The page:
… paying attention to your transitions can bring your focus back to the journey instead of the destination. When we rush through transitions, we fool ourselves into thinking that once we arrive somewhere — whether it’s a pose, a classroom, or a life stage — we will pay attention and become present. But this is a fallacy, because presence takes practice. And really, each moment in life is equally important, regardless of what the ego may try to dictate.
~ Jason Crandell, from an article in the March 2011 edition of Yoga Journal
I read the article about transitions in the latest edition of Yoga Journal sometime last week. I took the time to copy the quote into the notebook I keep for that purpose. And then I forgot about it for a little while.
I did not enjoy my outdoor adventures this morning. I went out early, thinking to get it over with (bad attitude!). Remember the slow walking I mentioned yesterday? It didn’t happen today. Today I hustled and bustled in an attempt to keep warm. We had a light dusting of snow overnight. The temperature, which was 59 degrees when I went out yesterday, dropped to 28 degrees this morning.
I have been spoiled by the milder, warmer weather. I like going out without having to put on 10 lbs. of layers with an additional 5 lbs. of boots. It was nice to be able to just slip on a jacket and my gardening shoes, and go for a leisurely stroll. I am ready for spring. Ready, I say.
But winter isn’t finished yet. March is a transition month. Some days spring is in charge. Other days, winter has its way. In between, there are battles with cold fronts and warm fronts and air masses colliding and clashing.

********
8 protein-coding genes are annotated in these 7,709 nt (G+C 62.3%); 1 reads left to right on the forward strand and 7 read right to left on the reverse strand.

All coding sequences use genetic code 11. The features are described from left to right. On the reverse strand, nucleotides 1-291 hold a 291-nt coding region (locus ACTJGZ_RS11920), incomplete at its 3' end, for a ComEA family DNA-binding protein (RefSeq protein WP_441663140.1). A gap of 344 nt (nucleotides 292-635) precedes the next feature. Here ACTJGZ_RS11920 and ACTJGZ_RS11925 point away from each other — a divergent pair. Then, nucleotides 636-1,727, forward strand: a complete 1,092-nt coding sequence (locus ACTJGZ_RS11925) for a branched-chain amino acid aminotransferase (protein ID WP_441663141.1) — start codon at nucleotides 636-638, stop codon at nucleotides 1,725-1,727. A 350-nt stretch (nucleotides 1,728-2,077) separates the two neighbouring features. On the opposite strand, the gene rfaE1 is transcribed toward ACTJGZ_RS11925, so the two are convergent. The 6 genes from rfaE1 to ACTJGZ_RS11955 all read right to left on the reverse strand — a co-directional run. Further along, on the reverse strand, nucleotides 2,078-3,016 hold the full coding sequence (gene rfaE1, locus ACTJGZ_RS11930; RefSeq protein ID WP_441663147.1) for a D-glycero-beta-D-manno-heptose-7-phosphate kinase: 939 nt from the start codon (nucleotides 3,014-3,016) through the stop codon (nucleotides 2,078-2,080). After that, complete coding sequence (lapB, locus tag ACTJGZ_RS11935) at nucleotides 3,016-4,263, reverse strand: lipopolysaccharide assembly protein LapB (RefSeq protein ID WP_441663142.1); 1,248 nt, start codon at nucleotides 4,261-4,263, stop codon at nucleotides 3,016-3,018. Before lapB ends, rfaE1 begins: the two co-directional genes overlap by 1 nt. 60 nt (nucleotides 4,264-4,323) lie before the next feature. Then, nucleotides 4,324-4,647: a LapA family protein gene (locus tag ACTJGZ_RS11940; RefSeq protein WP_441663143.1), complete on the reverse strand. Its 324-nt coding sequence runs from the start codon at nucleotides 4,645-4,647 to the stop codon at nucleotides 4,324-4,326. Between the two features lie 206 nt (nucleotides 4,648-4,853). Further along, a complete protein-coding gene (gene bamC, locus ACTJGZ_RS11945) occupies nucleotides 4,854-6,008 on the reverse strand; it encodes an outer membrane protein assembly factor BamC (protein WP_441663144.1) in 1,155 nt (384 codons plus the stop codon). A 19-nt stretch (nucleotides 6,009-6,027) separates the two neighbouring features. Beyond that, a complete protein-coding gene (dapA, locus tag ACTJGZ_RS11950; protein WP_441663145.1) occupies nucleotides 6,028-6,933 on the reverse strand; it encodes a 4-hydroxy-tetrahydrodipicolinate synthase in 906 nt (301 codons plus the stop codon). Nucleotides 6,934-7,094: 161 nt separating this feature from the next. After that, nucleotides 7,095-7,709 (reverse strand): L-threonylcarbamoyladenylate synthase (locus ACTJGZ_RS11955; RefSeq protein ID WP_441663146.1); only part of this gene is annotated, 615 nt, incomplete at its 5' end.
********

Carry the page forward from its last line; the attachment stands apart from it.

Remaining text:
Transitions. I know I am not always good with them. Even in my yoga practice I often find it difficult to move from one pose into the next without some klutziness. I am starting to learn some of the little tricks that help. Still, I don’t move as smoothly, as gently, or as effortlessly as I’ve seen some practitioners flow from one asana to to another. I know I’m making comparisons here — and you’re not supposed to do that in yoga — but it’s true. I find transitions awkward at first, until I learn to relax and go with the flow of the change.
Today’s cold snap feels harsh, brutal, not spring-like at all. I can’t remember the last time my fingers and toes felt so painfully numb with the cold. I put on all of the usual layers, including my mitten-gloves. It makes me wonder: Did I acclimate to the cold at some point during the winter? I must have. Even on below zero days I was taking my time, looking around, enjoying the beauty of winter. Yet today it was difficult to stay out there. The wind sliced right through me and all of my layers. Brrrr! Outdoor adventure? Forget about it. I wanted to be indoors.
I stopped to take the occasional photo, something I wasn’t particularly in the mood for (because it was cold!), and to watch a pair of mallards gliding across the pond. They acted as if the cold didn’t bother them in the least. The other birds were fairly quiet today. Even the red-winged blackbirds, who have been dominating the bird symphony lately, didn’t have much to say. Perhaps they were all hunkered down, trying to stay warm.
About an hour or so after coming back inside, the skies cleared and it now looks beautiful, sunny, and crystal clear out there. I’m thinking about braving the cold again, just to see if the sun and blue sky make a difference in how I feel about the cold.
Even with the cold, we’re still getting signs of spring. The buzzards are back. The common name for them is turkey vulture. Here in northeast Ohio they call them buzzards, and their return is celebrated in Hinkley, Ohio. We saw a large flock of buzzards while we were in Florida. The photo above was taken this morning. I played around with it quite a bit in Photoshop to get rid of the overexposure of this morning’s gray sky. Then I decided I might as well go whole hog and add some tinting.
That’s about it from the Bogs for today. If I do decide to experiment with going back out into the cold, I’ll let you know how it all turns out.